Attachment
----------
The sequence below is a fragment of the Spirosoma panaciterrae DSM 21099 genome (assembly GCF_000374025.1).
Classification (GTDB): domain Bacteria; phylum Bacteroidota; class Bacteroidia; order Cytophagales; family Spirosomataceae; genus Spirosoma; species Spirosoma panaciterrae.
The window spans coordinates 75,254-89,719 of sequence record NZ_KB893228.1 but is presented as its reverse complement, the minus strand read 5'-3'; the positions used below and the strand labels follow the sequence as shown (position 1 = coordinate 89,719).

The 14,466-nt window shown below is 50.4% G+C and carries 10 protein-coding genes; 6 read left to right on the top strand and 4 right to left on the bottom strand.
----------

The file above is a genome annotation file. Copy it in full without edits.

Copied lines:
The sequence below is a fragment of the Spirosoma panaciterrae DSM 21099 genome (assembly GCF_000374025.1).
Classification (GTDB): domain Bacteria; phylum Bacteroidota; class Bacteroidia; order Cytophagales; family Spirosomataceae; genus Spirosoma; species Spirosoma panaciterrae.
The window spans coordinates 75,254-89,719 of sequence record NZ_KB893228.1 but is presented as its reverse complement, the minus strand read 5'-3'; the positions used below and the strand labels follow the sequence as shown (position 1 = coordinate 89,719).

The 14,466-nt window shown below is 50.4% G+C and carries 10 protein-coding genes; 6 read left to right on the top strand and 4 right to left on the bottom strand.